Turkey Begins Ground Invasion, Attacks Syrian Kurds

Turkish troops reportedly entered Syria at four sites

Backed by artillery fire and airstrikes launched in spite of the US trying to deny them access to the airspace, Turkish forces invaded northeastern Syria on Wednesday. Ground forces crossed the border at four different sites, and began fighting with Kurdish forces.

Reports are that early engagements are near Ras al-Ayn,while Turkish airstrikes continued hitting sites across northern Syria. Turkey reported 181 sites hit in the area so far, including a prison that was holding ISIS detainees. What happened to the detainees, whether killed or escaped, is uncertain.

What is certain, at least according to Secretary of State Mike Pompeo, is that the US didn’t give Turkey a “green light” for the invasion. The US did agree to move a few dozen troops away from the border so as to not get in the way. But President Trump also threatened to destroy Turkey’s economy over the matter.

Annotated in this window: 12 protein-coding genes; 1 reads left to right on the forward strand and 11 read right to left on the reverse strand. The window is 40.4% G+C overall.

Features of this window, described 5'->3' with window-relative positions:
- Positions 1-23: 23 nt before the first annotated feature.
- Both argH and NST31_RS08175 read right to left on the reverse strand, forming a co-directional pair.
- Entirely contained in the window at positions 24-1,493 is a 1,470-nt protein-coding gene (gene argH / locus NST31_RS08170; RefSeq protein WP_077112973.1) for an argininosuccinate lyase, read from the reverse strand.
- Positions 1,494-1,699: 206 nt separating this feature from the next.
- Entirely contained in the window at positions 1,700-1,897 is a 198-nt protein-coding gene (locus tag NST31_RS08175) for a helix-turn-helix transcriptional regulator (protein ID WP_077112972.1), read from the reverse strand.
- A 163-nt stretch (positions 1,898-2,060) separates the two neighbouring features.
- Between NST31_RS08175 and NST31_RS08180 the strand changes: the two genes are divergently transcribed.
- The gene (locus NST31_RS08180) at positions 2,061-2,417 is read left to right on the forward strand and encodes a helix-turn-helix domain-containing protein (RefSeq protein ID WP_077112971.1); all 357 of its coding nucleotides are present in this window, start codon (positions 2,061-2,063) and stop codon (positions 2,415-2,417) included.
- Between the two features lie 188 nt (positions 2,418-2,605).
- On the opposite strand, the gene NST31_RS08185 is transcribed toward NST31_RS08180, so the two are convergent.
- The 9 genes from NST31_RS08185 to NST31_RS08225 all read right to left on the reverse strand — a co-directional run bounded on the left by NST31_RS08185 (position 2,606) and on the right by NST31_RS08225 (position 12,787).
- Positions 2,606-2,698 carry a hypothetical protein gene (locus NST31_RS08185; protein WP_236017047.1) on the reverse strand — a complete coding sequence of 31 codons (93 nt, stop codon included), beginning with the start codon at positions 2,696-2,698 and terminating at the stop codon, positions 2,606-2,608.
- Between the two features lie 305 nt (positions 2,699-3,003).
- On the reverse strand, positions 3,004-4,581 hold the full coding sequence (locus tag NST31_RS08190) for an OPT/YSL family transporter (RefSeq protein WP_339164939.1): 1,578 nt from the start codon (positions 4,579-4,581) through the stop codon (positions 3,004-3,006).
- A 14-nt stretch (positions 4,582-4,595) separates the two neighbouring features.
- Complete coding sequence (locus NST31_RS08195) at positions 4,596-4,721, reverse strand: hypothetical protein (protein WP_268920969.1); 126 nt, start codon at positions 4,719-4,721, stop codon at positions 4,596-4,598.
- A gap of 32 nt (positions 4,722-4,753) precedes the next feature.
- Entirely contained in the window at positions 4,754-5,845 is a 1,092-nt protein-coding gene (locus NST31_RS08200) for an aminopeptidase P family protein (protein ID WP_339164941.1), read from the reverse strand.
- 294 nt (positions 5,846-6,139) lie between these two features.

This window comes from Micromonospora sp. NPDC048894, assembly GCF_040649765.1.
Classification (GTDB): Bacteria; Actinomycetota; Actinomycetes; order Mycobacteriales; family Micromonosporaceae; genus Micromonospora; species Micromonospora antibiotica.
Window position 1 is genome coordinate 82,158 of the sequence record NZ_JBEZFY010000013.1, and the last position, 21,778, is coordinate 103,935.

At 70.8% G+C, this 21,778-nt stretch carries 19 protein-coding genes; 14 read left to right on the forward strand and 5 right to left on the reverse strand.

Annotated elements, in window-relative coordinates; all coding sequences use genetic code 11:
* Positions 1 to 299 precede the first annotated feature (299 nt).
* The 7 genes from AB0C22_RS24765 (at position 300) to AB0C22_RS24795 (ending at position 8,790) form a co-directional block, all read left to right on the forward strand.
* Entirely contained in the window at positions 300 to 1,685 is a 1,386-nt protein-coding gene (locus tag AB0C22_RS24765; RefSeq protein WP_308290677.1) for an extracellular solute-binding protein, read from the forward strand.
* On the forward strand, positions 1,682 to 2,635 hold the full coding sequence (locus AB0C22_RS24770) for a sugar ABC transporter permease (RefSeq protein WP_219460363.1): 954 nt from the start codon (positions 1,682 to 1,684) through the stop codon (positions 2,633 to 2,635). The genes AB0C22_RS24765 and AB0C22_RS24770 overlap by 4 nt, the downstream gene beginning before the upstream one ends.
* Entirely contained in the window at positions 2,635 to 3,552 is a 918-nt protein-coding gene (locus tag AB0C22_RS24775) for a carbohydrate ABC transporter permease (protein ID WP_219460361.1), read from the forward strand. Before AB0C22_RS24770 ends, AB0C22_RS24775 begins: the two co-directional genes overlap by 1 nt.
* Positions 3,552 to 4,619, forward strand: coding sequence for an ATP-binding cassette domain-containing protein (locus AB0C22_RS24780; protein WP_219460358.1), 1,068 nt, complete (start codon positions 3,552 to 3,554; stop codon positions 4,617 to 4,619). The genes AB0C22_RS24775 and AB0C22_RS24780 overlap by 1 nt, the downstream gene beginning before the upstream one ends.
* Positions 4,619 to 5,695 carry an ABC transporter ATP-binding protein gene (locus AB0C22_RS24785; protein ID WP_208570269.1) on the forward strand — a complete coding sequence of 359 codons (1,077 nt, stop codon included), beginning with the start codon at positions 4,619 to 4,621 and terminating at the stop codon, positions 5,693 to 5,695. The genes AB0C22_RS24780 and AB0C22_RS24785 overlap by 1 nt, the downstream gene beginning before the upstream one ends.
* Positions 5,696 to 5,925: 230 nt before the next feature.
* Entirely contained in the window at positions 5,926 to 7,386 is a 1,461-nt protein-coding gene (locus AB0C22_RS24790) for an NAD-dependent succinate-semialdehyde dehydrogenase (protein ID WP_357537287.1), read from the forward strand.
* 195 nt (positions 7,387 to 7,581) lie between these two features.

Turkey has been threatening to invade Kurdish territory in Syria for years now, and while the US made protracted moves to try to prevent this, or at least inconvenience Turkey, it was always clear that once it happened, the US was prepared to back off in short order.

The Kurdish YPG has threatened all out war in the event of a Turkish invasion, which virtually goes without saying since the whole point of the invasion is a war on the Kurds. The Kurdish forces are now trying to muster to keep Turkey’s push limited to the immediate area around the border.

How far this war will go remains to be seen. Turkey has suggested the goal is taking the “safe zone,” which is a band immediately on the border, but threats to invade have often included much deeper incursions into Syrian Kurdistan, and fighting close to the border is likely to add to calls to go further.

Author: Jason Ditz

Jason Ditz is senior editor of Antiwar.com.